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New York’s most diverse borough is about to gain another round of newcomers: Immigrant teens, here on their own and without legal documentation, who’ve been snagged by immigration authorities. In mid-November, child welfare agency Children’s Village will open a 12-bed shelter in Flushing, Queens for immigrant youth who have no parents here and are waiting to settle legal paperwork, the first of its kind in the state.

The shelter will bring the total number of such beds to 660 nationwide. While youth being smuggled in or overstaying a visa is not a new phenomenon, tighter border patrols and immigration surveillance after September 11th have led to a surge in the detention of such teens. Since 2002, the number of unaccompanied alien children apprehended by the U.S. government has jumped from 3,990 to 6,200—an increase of more than 50 percent—and is expected to increase another 20 percent by next fall. On average 15 years old, most come from Honduras, El Salvador and Guatemala.

Until recently, unaccompanied alien children were held by the Immigration and Naturalization Service. With only 360 appropriate shelter beds available nationwide under the INS, many youth ended up in juvenile detention facilities, without access to interpretation or legal assistance, and mingling with children who had committed violent crimes.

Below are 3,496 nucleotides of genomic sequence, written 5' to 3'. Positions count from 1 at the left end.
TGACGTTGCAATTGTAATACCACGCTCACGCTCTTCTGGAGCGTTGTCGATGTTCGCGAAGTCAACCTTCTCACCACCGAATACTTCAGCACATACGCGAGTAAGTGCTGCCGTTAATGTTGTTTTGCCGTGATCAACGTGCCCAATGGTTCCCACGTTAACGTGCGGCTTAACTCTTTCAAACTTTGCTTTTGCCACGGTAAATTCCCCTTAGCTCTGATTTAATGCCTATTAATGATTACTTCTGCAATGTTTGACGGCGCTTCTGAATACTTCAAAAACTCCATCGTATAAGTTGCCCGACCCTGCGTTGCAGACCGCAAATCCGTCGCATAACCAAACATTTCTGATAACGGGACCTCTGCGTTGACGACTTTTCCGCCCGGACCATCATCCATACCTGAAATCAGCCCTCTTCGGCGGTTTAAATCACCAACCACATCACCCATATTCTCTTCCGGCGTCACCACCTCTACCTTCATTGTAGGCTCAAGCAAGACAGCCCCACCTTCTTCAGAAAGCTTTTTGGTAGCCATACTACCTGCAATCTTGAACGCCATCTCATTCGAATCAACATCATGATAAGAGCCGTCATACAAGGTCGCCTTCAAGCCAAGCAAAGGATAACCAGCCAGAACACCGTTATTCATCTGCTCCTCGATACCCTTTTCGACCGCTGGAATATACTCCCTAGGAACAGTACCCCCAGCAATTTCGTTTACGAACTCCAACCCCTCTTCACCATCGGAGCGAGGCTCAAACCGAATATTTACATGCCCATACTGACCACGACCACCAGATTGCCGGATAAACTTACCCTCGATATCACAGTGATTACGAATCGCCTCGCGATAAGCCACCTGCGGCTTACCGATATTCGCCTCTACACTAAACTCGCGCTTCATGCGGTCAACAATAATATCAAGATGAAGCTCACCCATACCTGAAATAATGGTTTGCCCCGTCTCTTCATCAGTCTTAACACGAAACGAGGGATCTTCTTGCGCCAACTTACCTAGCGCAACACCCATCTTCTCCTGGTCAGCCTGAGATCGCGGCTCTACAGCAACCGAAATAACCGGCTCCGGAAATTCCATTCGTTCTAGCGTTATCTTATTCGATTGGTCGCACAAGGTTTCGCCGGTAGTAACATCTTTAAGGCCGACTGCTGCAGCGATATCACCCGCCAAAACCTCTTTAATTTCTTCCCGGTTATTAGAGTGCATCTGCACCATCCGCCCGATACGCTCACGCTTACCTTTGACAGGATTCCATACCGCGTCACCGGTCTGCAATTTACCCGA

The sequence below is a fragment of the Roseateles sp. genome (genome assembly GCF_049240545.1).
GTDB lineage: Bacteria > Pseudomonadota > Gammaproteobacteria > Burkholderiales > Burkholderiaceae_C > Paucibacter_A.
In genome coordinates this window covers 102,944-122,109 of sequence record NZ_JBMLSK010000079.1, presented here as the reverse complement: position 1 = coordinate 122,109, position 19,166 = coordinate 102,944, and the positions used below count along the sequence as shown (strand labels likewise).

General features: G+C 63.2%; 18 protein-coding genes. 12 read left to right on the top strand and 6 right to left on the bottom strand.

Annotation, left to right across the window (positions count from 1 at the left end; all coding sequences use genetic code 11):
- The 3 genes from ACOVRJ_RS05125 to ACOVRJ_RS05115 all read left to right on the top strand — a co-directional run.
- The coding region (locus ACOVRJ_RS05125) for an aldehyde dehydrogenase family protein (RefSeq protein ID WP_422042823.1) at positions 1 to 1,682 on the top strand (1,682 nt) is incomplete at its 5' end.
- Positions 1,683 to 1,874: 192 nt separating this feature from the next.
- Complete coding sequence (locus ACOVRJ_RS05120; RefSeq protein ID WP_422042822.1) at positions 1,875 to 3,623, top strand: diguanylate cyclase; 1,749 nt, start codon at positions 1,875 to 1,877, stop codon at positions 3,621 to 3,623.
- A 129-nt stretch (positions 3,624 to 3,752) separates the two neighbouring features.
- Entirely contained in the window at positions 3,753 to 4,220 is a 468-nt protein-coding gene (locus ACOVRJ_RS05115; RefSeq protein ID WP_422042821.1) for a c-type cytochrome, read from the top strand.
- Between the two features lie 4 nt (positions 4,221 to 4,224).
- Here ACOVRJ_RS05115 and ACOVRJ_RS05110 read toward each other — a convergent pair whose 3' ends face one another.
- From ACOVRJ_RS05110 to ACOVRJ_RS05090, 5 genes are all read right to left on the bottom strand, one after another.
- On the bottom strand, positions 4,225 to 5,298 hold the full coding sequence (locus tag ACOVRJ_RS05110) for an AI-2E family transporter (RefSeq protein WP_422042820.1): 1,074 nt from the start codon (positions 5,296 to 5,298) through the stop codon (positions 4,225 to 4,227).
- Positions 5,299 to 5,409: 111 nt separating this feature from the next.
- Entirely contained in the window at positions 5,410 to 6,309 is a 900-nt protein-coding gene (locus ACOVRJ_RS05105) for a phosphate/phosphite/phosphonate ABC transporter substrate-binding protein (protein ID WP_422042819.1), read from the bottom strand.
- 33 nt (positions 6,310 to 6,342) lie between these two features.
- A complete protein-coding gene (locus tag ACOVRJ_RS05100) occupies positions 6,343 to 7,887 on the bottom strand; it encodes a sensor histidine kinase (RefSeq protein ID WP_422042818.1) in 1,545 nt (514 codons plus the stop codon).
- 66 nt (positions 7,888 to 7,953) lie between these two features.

In March 2003, the Unaccompanied Alien Children Protection Act transferred the program from the Department of Homeland Security to the Department of Health and Human Services. HHS now administers the program’s $35 million in contracts, including one with the new Queens shelter.

“Before, children were in the locked facilities without anyone who could speak their languages. Sometimes they could be there as long as two years,” said Susan Baukhages, spokesperson for the Lutheran Immigration and Refugee Services, a national humanitarian organization that helps HHS place children in care. Now, said Baukhages, more eligible children are sent to suitable shelters according to their language and religious backgrounds. “Instead of being in jail, they will be in foster care,” said Baukhages.

Enter Children’s Village, a child welfare veteran based in Westchester. Their Flushing shelter is slated to offer an array of special services, including bilingual education and counseling. They’ve even managed to set up some legal help for their incoming clients. With their immigration status in limbo, most kids face a complicated litigation process that can either lead to their release from custody or see them deported back to their home countries.

Under the current system, youth navigate that on their own far too often, said Baukhages. While a bill calling for free legal services for unaccompanied alien children has been passed by the Senate and is pending in the House, there’s nothing that automatically provides legal help to such youth. “Kids are now going before an immigration judge by themselves. They don’t know what to say. It’s a scary situation,” said Baukhages. “If you were a 12-year-old, how would you feel?”

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